ENGLISH crayfish driven out of rivers by their aggressive North American cousin can now enjoy a haven at Derbyshire's first sanctuary for the endangered creatures.
Chesterfield park rangers have created a new home for 70 native white-claw crayfish, which are under threat from the bigger and stronger signal crayfish.
At the new home, they will be able to roam in clean water, hide behind submerged stones and avoid the crayfish plague carried by the North American species.
"We hope these pioneers will boldly go where no crayfish has gone before, find a nice stone to hide under, and have lots of babies in the spring," sustainability officer Nichola Baker said.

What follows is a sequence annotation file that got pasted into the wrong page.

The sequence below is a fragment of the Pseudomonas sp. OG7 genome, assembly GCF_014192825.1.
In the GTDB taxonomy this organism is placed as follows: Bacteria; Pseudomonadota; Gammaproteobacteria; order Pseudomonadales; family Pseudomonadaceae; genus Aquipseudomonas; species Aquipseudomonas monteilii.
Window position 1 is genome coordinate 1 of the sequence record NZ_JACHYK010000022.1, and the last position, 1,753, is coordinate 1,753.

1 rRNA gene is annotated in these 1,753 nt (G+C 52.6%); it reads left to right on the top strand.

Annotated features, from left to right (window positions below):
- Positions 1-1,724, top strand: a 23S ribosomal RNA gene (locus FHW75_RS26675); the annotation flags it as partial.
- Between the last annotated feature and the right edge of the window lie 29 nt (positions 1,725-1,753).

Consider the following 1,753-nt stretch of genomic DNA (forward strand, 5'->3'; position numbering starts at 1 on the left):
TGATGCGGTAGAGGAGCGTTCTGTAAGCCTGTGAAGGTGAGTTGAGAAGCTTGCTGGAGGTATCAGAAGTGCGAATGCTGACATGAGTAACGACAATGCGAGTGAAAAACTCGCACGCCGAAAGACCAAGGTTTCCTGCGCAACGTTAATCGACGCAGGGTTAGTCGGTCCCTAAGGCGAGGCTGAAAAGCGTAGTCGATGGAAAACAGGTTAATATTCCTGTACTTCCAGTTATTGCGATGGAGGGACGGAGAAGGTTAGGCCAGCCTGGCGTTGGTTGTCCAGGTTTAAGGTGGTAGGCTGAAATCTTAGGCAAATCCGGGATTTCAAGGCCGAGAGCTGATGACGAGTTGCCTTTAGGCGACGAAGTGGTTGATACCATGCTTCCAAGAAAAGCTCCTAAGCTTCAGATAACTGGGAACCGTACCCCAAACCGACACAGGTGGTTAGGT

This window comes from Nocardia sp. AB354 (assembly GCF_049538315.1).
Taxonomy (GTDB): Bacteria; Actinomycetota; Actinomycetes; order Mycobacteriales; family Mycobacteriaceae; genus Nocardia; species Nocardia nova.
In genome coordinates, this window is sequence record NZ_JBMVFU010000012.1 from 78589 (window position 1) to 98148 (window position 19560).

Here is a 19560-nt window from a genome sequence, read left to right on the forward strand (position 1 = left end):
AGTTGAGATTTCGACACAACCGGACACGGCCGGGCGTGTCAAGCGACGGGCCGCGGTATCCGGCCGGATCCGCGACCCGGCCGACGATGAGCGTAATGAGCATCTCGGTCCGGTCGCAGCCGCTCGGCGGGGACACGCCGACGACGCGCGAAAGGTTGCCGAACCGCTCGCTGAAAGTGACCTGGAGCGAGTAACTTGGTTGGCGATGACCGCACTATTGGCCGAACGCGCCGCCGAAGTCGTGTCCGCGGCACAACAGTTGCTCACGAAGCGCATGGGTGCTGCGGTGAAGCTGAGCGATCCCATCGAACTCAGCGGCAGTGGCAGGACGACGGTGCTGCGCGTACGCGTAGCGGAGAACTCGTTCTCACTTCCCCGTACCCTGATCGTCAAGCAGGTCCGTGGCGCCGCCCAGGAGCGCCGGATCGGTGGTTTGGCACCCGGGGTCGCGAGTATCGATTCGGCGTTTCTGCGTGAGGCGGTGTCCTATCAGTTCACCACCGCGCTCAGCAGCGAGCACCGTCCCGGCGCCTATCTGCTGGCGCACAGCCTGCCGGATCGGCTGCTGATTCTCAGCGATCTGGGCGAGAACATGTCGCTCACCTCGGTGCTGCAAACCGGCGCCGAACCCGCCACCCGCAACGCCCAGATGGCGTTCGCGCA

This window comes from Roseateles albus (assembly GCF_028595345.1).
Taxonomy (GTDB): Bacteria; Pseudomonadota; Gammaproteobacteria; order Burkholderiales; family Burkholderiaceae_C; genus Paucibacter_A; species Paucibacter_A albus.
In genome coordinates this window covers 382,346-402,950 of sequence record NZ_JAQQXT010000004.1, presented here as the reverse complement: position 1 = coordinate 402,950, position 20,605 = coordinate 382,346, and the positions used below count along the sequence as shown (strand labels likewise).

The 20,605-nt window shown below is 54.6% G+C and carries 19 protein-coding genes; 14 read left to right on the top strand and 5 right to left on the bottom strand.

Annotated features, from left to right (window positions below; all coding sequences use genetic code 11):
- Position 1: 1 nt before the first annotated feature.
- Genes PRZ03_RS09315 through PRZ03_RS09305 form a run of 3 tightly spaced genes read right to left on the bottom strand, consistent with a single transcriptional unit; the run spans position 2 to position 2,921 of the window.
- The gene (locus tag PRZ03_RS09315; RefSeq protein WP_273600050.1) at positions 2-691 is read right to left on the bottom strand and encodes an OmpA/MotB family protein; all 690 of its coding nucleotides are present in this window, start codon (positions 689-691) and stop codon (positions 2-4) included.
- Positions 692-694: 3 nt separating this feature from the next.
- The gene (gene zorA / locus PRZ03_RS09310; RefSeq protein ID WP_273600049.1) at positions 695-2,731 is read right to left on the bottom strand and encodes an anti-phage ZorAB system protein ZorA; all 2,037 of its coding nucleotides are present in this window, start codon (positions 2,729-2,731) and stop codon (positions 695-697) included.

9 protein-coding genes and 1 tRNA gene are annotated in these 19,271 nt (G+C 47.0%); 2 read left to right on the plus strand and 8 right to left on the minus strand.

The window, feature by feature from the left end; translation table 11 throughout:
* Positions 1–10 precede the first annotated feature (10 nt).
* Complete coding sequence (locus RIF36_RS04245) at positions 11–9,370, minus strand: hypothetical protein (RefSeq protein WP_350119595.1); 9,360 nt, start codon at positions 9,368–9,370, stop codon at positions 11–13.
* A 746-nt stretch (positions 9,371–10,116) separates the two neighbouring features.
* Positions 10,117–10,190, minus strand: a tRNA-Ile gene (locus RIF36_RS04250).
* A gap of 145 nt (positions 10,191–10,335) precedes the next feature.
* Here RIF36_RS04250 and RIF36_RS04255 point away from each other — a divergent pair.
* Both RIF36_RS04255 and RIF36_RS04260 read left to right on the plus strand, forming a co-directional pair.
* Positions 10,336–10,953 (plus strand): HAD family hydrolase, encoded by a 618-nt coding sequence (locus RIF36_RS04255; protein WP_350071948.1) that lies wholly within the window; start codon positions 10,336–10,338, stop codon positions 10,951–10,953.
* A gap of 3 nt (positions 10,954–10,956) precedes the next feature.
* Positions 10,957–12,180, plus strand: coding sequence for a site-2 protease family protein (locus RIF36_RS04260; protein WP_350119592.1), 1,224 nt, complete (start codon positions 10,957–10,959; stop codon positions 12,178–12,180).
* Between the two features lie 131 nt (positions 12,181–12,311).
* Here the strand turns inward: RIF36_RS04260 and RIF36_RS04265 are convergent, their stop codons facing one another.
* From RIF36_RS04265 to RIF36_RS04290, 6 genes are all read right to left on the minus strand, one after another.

"It has recently become increasingly clear to conservationists that our native white-clawed crayfish could only survive in complete isolation away from the invading signal crayfish.
"We discovered that white-clawed crayfish had disappeared from the River Hipper, possibly because of an outbreak of crayfish plague.
"The report recommended several locations which might have made suitable sanctuaries, but in the end only one country park had all the creature comforts required."
If crayfish breeding is successful in the new habitat, Chesterfield Council will look into expanding the sanctuary over the next few years.